I’d been working on the outfit for days, even if I didn’t have a place to wear it. It was an old Winnie-the-Pooh Halloween costume, but it still fit, though it was more of a short-legged jumper at this point. A bright golden yellow formed the sunny background to the spot of cherry red that was emblazoned on the chest in the shape of a heart. I sprinkled it with sequins and glued them on, then outlined the heart with a thin velvet ribbon that was gorgeously on the border between lavender and purple. It stayed in my closet for when I wanted to wear something special, and I would add a sequin or two whenever I happened upon such magical flotsam and jetsam. A feather or two may have found their way onto the outfit as well, as feathers tend to do in my presence.
Despite my love of it, this wasn’t anything I’d wear in front of people. It was never my intent to show off or put it on for anyone other than the stuffed animals in my bedroom, and certainly not for anyone outside my immediate family. I just loved the way it looked, and loved the way it looked in the mirror when it was on. That was enough then, and it’s still enough now. There was comfort in surrounding myself with prettiness, a safety in being in such close proximity to beauty. The colors of the red and purple together, the sparkle of the glue-gobbed sequins, and the vibrant corn-hued backdrop were indubitably a mess, but I loved it all. Most infantile taste is garish at best, but the brightest beginnings can be just as auspicious as the quieter ones.
My parents didn’t do much entertaining, so when they did it was always an event. On a Saturday night, they were having a few old neighbors over who had moved to Florida but still visited once a year. It was a special occasion, as much for the rarity of the long journey that got them there as for the uncommon dining formality, in which we got to eat in the formal dining room (and slip under the table before the meal was done, as kids tend to do).
I distinctly remembered our former neighbor ~ an elegant blonde woman who personified fabulousness in a way that had me wondering how she had ever landed in Amsterdam, New York. She was brash and funny and outspoken, and I loved that feistiness. She was also bold in her taste, with a big bag that she rummaged in for sunglasses or other fancy accoutrements during the brief course of her stay. It was my first glimpse of glamour. My mother had a chest-drawer full of pretty scarves and a jewelry box filled with gold and silver, but I always sensed she was more practical in her style. I longed for the ridiculous gaudy sparkle of my grandmother’s costume pieces, or the shimmering bugle beads of her ornamental, if impractically small, purse.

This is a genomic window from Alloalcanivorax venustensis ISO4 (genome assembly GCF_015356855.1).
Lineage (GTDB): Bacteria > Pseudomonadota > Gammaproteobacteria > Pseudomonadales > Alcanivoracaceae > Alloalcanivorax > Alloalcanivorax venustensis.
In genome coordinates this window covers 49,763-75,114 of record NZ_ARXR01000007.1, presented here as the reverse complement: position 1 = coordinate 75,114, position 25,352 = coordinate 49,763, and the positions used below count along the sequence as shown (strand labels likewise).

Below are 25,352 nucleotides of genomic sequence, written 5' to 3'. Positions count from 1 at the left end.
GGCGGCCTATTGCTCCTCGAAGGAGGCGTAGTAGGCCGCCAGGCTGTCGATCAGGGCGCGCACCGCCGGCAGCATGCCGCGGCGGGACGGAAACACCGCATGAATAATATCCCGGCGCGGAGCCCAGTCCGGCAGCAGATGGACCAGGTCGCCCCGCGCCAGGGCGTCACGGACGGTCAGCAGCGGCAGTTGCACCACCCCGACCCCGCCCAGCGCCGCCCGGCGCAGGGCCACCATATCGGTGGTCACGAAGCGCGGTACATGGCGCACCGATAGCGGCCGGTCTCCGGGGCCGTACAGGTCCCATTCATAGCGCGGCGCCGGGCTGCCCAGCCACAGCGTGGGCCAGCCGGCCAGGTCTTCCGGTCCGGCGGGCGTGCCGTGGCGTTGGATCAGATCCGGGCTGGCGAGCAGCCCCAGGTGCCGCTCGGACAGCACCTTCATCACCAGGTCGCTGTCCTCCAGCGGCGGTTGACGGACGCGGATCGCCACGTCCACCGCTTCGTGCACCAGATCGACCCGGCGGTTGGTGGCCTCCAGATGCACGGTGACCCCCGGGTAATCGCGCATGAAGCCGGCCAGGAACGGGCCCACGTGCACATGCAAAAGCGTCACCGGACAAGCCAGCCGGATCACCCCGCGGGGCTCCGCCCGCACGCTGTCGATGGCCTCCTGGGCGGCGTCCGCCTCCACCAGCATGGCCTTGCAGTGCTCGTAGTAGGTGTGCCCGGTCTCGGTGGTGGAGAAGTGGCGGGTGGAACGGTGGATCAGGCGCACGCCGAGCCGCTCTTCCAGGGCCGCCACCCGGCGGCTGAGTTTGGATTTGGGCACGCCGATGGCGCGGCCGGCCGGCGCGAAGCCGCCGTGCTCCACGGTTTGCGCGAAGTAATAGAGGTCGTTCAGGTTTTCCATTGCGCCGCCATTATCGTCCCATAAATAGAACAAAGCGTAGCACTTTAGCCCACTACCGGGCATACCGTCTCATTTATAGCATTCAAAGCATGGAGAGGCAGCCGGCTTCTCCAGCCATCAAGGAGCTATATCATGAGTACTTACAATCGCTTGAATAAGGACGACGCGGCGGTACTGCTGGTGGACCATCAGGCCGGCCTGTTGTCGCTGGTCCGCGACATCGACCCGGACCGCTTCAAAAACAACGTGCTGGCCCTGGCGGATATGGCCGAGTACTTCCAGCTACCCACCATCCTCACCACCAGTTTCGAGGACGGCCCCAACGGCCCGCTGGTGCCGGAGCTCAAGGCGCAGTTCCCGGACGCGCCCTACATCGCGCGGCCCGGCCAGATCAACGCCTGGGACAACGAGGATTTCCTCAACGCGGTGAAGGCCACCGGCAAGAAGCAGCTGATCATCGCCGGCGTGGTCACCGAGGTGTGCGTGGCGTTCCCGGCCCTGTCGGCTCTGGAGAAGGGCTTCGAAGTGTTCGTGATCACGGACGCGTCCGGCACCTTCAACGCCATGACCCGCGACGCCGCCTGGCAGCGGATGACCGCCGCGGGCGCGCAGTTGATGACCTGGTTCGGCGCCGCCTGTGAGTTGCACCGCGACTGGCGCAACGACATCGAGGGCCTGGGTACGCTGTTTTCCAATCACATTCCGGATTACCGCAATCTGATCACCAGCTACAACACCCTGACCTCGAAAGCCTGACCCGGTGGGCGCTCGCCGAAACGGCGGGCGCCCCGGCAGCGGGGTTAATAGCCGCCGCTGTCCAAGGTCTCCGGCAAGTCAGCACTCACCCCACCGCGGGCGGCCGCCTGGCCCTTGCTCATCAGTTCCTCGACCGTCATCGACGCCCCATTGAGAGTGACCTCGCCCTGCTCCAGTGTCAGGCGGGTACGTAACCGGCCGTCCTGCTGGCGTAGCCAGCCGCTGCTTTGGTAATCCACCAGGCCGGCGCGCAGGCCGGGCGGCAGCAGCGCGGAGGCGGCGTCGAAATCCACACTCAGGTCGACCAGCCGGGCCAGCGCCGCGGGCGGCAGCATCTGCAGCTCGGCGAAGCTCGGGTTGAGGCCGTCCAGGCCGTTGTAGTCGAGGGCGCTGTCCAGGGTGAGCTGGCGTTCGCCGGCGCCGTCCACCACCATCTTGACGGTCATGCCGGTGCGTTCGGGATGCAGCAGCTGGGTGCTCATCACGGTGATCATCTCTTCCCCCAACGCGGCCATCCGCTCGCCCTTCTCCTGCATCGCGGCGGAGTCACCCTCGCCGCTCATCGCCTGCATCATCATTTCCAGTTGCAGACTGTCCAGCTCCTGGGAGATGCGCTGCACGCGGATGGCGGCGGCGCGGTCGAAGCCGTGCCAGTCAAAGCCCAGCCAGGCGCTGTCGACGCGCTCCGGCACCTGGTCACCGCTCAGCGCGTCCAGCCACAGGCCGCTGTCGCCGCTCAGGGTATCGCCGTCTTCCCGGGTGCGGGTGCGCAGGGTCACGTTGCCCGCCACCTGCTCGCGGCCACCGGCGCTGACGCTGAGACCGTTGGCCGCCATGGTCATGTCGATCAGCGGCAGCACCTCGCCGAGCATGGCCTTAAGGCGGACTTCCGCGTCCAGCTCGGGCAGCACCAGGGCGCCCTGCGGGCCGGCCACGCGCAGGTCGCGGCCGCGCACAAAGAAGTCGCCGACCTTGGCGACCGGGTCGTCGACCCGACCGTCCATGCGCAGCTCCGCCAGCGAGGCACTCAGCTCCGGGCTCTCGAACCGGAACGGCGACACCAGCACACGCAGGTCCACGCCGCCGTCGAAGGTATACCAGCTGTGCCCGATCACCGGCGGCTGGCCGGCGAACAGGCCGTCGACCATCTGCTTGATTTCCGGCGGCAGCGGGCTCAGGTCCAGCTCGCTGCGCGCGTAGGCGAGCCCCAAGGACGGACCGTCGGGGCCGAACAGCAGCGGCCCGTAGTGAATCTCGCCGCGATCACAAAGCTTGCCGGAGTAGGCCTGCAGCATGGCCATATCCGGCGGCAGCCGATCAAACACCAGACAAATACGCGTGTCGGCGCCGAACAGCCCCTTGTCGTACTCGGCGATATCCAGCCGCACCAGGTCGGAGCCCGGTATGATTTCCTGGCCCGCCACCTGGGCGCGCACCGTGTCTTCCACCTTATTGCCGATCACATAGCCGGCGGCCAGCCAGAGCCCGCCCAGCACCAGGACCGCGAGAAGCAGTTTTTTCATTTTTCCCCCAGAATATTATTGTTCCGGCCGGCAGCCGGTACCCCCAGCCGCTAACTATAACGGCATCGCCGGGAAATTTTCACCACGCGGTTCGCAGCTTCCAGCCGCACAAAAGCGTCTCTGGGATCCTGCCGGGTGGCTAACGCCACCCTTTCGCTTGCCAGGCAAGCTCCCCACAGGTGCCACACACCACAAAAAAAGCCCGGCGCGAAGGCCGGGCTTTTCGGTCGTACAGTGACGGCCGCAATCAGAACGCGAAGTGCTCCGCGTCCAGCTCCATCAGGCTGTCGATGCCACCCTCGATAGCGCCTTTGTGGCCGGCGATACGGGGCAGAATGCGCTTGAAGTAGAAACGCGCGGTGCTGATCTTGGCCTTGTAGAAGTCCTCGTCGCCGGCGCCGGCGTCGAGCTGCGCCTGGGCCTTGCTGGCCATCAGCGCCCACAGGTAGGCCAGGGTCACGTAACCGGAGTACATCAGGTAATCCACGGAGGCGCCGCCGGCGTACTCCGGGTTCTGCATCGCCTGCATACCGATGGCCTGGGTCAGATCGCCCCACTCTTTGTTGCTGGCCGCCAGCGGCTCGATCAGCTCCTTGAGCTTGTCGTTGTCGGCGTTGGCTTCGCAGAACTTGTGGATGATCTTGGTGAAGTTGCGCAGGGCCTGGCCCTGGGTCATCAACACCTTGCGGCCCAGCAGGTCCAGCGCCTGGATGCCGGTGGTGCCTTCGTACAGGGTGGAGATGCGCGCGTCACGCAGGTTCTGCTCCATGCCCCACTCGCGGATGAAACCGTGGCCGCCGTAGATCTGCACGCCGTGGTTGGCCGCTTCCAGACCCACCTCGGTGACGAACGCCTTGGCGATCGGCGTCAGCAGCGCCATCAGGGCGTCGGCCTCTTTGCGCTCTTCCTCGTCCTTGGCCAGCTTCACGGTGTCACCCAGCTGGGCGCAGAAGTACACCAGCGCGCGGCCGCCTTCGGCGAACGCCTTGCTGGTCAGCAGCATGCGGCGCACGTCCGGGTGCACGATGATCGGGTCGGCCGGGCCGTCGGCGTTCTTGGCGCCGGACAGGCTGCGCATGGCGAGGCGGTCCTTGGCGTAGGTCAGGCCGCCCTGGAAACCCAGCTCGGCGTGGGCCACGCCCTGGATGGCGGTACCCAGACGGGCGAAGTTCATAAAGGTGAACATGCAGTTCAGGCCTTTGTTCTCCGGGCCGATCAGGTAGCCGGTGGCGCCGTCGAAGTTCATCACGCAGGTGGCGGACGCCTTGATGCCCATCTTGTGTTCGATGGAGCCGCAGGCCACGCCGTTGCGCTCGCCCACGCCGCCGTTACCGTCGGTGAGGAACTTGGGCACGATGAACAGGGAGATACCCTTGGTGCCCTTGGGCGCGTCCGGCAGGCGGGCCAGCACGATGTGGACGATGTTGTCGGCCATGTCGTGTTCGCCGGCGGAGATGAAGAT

Our glamorous neighbor sat on the living room couch and talked to me like I was an adult. Part of me was scared, part of me was thrilled, and part of me felt like someone was finally listening. Unbeknownst to anyone, and perhaps even to herself, she had detected something in me that no one had acknowledged. I don’t know whether it was just that I was gay or different, but at the time I knew that it was something special.
Somehow we got around to discussing my Winnie-the-Pooh-on-drag-acid outfit, and she encouraged me to put it on. I was a shy boy, but in her exuberance I sensed acceptance, an unconditional sort of acceptance that was somehow foreign to me. I bounded upstairs and slipped into it. Almost too shy to come back, I sheepishly re-entered the living room. (Actually, I think I may have cartwheeled in and then crumpled to the floor trying to disappear from view. Such is the bane of the painfully-introverted extrovert.) She summoned me over to her, where she put her hand upon my sequined heart, admiring the not-so-fine handiwork and exclaiming over its creativity and beauty. It was genuine praise, coupled with a knowing glint in her eye. That’s how I read it anyway, and that’s what mattered.
She saw something in me that my parents hadn’t seen. Or if they had, they never let on. It was something I had not yet seen in myself but something so special and so emboldening that at that moment my life changed forever, even at such a young age. Three decades later I still think back to that night and remember the feeling. Whenever I sense my confidence faltering, I recall how impressed she was by a few messily-glued sequins on an old Halloween costume. Sometimes, a confident façade is enough to stave off the cruelty of the world until you can gain the real thing back.
I’m sure I’m the only one who remembers it but I remember it distinctly and clearly as if it had happened yesterday. It has had that much of an effect on me. It was the first time someone saw something special in store for me. It was the first time someone encouraged me. It was the first time I felt like my creativity had worth.
It meant that I might have worth too.Back to Blog